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The Pope’s words at the Angelus prayer, 10.12.2017

Before the Angelus

After the Angelus

At midday today, the Holy Father Francis appeared at the window of his study in the Vatican Apostolic Palace to pray the Angelus with the faithful and pilgrims gathered in Saint Peter’s Square.

The following is the Pope’s introduction to the Marian prayer:

Before the Angelus

Dear brothers and sisters, good morning!

Last Sunday we began Advent with the invitation to keep watch; today, the second Sunday of this time of preparation for Christmas, the liturgy shows us what it consists of: it is a time for recognizing the voids to fill in our life, to smooth out the roughness of pride and to make space for Jesus Who comes.

The prophet Isaiah addresses the people, announcing the end of exile in Babylon and the return to Jerusalem. He prophesies: “A voice cries: ‘In the wilderness prepare the way of the Lord; .. every valley shall be raised up” (40: 3). The valleys to be raised up represent all the voids in our behaviour before God, all our sins of omission. A void in our life can be the fact that we do not pray, or we pray rarely. Advent, then, is a favourable moment to pray with more intensity, to reserve to the spiritual life the important place that it is due. Another void could be the lack of charity towards our neighbour, especially towards those most in need not only of material but also spiritual help. We are called to be more attentive to the needs of others, to be closer to them. Like John the Baptist, in this way we can open up highways of hope in the desert of the arid hearts of so many people.

“Every mountain and hill [shall be] made low”, (40: 4), Isaiah exhorts again. The mountains and hills that must be lowered are pride, haughtiness, arrogance. Where there is pride, where there is arrogance, where there is haughtiness, the Lord cannot enter because that heart is full of pride, arrogance and haughtiness. Therefore, we must bring down this pride. We must assume attitudes of meekness and humility, without shouting; listening and speaking meekly and thus preparing for the coming of our Saviour. He Who is meek and humble of heart (cf. Mt 11: 29), Then we are asked to eliminate all the obstacles we place in our union with the Lord. “The rough ground shall become level, the rugged places a plain. And the glory of the Lord will be revealed, and all people will see it together” (Is 40: 4-5). These actions must however be carried out with joy, because they are geared to the preparation for the arrival of Jesus. When we await at home the visit of a person dear to us, we prepare everything with care and good cheer. In the same way we wish to predispose ourselves for the coming of the Lord: awaiting Him every day with solicitude, so as to be filled with His grace when He arrives.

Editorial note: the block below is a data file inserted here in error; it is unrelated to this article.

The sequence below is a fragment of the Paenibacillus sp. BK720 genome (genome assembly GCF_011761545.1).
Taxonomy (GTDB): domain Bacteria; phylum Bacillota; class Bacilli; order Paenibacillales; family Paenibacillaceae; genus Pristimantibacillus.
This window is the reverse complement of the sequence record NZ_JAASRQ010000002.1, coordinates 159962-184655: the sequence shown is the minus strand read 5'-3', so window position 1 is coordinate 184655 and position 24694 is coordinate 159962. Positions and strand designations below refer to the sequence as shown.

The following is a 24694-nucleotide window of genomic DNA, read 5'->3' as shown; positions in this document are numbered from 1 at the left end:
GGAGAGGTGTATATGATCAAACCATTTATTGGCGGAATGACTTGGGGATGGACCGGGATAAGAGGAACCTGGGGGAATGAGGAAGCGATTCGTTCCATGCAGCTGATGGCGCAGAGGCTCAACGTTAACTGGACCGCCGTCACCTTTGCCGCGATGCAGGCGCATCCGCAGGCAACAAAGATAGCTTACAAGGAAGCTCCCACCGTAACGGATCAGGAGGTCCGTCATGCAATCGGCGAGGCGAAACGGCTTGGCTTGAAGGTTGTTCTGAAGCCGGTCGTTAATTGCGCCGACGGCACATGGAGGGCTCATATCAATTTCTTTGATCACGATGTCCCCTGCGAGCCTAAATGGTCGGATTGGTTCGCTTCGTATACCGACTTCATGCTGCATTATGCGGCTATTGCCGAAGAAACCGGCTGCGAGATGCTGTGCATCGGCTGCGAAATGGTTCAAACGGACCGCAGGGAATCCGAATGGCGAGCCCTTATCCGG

The Saviour Whom we await is capable of transforming out life with His grace, with the strength of the Holy Spirit, with the strength of love. Indeed the Holy Spirit effuses in our hearts God’s love, inexhaustible source of purification, of new life and freedom. The Virgin Mary lived this reality in fullness, letting herself be “baptized” by the Holy Spirit Who inundated her with its power. May she, Who prepared for the coming of Christ with the fullness of her existence, help us to follow her example and guide our steps towards the Lord Who comes.

After the Angelus

Dear brothers and sisters,

Today the Nobel Peace Prize will be awarded to the International Campaign to Abolish Nuclear Weapons. This recognition happens to coincide with the United Nations Day for Human Rights, and this emphasizes the strong link between human rights and nuclear disarmament. Indeed, to be committed to the protection of the dignity of all people, especially the weakest and most disadvantaged, also means working with determination to build a world without nuclear weapons. God gives us the ability to collaborate to build our common home: we have the freedom, the intelligence and the capacity to guide technology, to limit our power to the service of peace and true progress (cf. Encyclical Letter Laudato si’, 78, 112, 202).

The “Our Planet Summit” will be held in Paris the day after tomorrow. Two years after the adoption of the Paris Agreement on climate, its purpose is to renew the commitment to its implementation and to consolidate a shared strategy to counteract the worrying phenomenon of climate change. I earnestly hope that this Summit, as well as the other initiatives that are in this same direction, may foster a clear awareness of the need to adopt truly effective decisions to counteract climate change and, at the same time, to combat poverty and promote integral human development.

In this context, I would like to express my closeness to the Indian populations affected by cyclone Okhi, especially the families of the many missing fishermen, and also to the population of Albania, harshly afflicted by serious floods.

My greeting goes to all of you, Romans and pilgrims, in particular to the faithful from Valladolid and Huelva, in Spain. I greet the numerous groups of Italian young people from Florence, Carugate, Brembate, Alme, Petosino and Pian Camuno: I encourage you all to be joyful witnesses of the Gospel.

I wish you all a good Sunday and a good Advent journey, preparing the way for the Lord Who comes. Please, do not forget to pray for me. Have a good lunch, and goodbye.